OK, that’s the background. What I did last week was to set up a cell culture system in and near Rudolf’s lab. I got the orbital shaker I had reserved brought up from the Apparatus Room (thanks Bill Haskins!) and dutifully covered the acrylic lid with foil to keep down the light. It is sitting next to the tanks of sea urchins and tunicates that Tomomi san grows. Then I had to scrounge hardware for securing flasks. This took me to interesting corners of MBL and in the end I have enough clips for both 250 mL and 50 mL flasks. I got some of the latter from Zoe Cardon’s lab (they grow algae) and I brought a few from home. I received autoclave training and between getting those instructions and coming back with media a few hours later, it had broken. Fortunately someone told me about another autoclave across the street that happily was functional and available.

I received training on how to use the sterile hood. This unit is run by the Central Microscopy Lab, just upstairs from Lillie 110. I met Kasia who took me through the rules and gave me a key. The bad news is that there is no gas. But there is UV and it seems to be clean and I am hopeful that by working quickly, I won’t need a flame. We will see. With everything set up, I drove down to Amherst, and came back the next day with cells. Two of the cultures were just placed in the shaker for imaging later in the week and the other was for passaging. I brought cells and media up to the hood. But I seemed to forget everything. I went back down stairs for a pipetter only to realize when I got back upstairs that I hadn’t brought up tips. And so it went, me proving to be exceptionally forgetful. It might be that this was caused by the throbbing pain in my shin. For all of these trips up and down stairs, I was limping.

Pain might also explain a pretty careless thing I did, or maybe the carelessness is just innate. I needed to make kanamycin. The BY2cell line I am using harbors a transcription factor under an inducible promoter: this is how the cells can be cultured but then induced as needed to become xylem. That’s a terminal a step so the induction part is required. Apparently, if the selection agent is not maintained (that is, the kanamycin) the cells inactivate this inducible gene. I weighed out kanamycin powder on a balance up near the hood, brought the powder to the hood, added sterile growth medium, and aliquotted for later freezing. Then I added the relevant amount of the newly made kanamycin stock to the medium in the flask, added cells, and brought it back to the shaker. And then, ka–ching, realized that I forgot to filter sterilize the kanamycin. Crap crap crap. It is mildly ironic to think about bacteria resting on a pile of antibiotic powder but there probably were plenty there, only too happy to awaken to the sucrose in my flask. Sigh.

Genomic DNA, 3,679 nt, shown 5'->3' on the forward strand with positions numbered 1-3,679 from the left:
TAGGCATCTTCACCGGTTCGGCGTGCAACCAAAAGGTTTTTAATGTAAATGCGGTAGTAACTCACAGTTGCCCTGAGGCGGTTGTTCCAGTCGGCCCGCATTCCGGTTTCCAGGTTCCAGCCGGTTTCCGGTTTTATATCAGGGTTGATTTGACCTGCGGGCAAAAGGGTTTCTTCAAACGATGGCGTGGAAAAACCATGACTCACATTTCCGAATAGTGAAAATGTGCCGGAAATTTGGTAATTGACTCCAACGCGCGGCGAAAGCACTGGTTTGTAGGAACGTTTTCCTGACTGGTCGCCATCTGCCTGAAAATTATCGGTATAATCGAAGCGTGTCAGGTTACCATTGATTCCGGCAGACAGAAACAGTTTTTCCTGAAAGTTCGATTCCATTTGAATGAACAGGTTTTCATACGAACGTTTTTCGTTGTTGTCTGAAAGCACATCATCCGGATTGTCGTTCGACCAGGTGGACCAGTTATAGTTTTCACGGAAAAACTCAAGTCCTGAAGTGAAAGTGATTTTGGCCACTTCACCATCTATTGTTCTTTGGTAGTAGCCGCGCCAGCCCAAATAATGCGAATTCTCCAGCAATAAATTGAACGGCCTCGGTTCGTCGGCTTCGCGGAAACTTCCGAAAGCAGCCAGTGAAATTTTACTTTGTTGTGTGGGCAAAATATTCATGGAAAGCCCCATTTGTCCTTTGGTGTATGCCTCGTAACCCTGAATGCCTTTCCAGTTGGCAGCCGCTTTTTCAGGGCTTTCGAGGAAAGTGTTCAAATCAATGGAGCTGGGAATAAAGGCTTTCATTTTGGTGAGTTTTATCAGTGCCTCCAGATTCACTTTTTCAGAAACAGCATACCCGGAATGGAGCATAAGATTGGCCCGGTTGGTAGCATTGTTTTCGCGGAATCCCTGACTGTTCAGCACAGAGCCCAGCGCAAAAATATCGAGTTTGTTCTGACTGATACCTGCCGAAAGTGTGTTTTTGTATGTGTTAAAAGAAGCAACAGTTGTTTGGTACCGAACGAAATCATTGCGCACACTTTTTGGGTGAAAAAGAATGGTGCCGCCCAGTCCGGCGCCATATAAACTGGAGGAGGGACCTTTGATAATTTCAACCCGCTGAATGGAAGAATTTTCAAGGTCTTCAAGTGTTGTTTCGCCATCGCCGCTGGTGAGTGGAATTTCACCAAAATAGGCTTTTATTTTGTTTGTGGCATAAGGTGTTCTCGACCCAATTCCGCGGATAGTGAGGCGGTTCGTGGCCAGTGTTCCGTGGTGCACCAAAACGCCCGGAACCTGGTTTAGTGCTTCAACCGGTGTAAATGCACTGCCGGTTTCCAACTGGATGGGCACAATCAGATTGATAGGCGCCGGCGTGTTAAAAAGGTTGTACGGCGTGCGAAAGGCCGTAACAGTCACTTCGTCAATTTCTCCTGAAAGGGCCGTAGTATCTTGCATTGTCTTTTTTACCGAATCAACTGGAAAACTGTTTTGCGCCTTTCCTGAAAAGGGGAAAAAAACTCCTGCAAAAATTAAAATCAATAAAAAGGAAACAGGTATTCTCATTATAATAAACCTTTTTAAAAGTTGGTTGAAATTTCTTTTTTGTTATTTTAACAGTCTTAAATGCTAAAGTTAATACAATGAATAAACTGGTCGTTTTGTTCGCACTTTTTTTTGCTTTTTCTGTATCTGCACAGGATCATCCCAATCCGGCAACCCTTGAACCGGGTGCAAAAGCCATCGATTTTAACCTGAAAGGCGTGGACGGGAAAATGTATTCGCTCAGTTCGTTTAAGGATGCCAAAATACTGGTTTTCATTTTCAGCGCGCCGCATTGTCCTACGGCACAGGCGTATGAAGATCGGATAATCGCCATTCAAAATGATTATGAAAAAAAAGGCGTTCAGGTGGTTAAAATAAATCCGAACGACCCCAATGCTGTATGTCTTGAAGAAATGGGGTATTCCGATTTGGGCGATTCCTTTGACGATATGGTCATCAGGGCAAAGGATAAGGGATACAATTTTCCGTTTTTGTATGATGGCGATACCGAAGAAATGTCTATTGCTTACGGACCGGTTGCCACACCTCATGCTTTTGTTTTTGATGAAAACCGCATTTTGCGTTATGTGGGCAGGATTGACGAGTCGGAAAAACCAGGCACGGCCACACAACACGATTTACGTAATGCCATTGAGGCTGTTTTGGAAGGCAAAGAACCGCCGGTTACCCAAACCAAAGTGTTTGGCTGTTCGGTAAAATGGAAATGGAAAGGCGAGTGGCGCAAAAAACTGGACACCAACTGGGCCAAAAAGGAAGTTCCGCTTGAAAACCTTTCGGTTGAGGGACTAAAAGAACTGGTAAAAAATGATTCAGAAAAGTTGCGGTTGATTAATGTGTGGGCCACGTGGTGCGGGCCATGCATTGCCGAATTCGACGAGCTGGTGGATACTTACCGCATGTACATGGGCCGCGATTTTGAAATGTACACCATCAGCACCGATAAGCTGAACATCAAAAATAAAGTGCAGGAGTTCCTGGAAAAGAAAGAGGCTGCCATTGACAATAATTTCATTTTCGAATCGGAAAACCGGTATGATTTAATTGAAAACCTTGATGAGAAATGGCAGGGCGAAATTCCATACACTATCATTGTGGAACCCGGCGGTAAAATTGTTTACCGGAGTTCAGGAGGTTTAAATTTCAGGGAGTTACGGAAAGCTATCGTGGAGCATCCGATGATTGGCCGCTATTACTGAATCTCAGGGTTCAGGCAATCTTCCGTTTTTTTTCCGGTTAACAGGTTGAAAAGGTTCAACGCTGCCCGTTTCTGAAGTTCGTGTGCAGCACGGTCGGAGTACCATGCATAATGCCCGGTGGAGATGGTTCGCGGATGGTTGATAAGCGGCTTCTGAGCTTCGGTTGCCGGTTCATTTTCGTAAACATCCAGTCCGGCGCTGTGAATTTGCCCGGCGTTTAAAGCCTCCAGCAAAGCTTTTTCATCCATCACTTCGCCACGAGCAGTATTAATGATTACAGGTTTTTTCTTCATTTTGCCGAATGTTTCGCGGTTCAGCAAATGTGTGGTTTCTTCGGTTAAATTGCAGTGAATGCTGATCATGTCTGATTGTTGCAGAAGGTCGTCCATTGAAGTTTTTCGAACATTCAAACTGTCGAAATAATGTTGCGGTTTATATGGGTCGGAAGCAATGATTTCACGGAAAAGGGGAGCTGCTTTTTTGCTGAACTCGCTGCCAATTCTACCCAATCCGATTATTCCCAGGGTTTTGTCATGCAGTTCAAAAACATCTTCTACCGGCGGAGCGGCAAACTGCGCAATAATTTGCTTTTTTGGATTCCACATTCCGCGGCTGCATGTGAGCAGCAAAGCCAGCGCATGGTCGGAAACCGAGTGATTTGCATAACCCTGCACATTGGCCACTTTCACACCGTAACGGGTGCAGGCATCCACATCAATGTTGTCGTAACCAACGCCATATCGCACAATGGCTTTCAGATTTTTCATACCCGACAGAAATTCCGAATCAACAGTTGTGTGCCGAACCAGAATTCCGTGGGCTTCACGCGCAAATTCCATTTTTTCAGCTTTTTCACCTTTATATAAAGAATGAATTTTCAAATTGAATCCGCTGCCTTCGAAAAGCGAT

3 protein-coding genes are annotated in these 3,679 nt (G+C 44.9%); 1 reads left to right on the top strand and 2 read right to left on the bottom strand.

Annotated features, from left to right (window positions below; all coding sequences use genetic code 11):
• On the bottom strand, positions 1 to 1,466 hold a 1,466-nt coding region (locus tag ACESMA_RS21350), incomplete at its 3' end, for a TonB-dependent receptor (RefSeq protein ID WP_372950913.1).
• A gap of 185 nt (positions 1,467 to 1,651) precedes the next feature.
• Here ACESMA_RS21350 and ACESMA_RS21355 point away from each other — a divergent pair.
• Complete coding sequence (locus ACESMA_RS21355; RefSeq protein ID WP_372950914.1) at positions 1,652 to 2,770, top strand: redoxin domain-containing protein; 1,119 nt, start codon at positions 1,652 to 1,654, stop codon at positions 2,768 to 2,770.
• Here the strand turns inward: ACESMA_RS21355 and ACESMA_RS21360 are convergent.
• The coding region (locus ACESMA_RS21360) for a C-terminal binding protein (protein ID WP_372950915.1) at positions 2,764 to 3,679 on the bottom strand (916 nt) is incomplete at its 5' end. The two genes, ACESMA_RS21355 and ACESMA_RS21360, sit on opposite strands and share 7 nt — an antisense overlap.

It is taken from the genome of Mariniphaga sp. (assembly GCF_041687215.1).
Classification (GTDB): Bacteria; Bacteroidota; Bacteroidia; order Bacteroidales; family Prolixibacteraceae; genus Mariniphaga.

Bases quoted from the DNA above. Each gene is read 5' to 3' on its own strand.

The next day, I scrounged a filter from the ever helpful Tomomi lab, made more kanamycin and this time, sterilized it. I think I will need to get another back of cells from Amherst because I expect that this Tuesday when I go to sub-culture, I’ll find a flask full of more than BY2 cells.

On Friday, I worked with Mai, Rudolf’s former Ph.D. student – now postdoc. She drove the microscope and we looked at the cells Eri had given me specifically for observation. We first imaged cells for birefringent retardation and next we used polarized fluorescence, having stained the cells with fast scarlet (who sounds like a character in a noir movie but who, dissolved in 3% sucrose, instead looks like red Koolaid). The cells were healthy and seemed to give useful images in both modes. Mai is going to try to reconstruct the shape of the cell and the orientation of cellulose based on the polarized fluorescence. It will be interesting to see how far she can push this, just from the start here.

The cells had not been induced so there were no tracheary elements. We have that excitement to look forward to next week.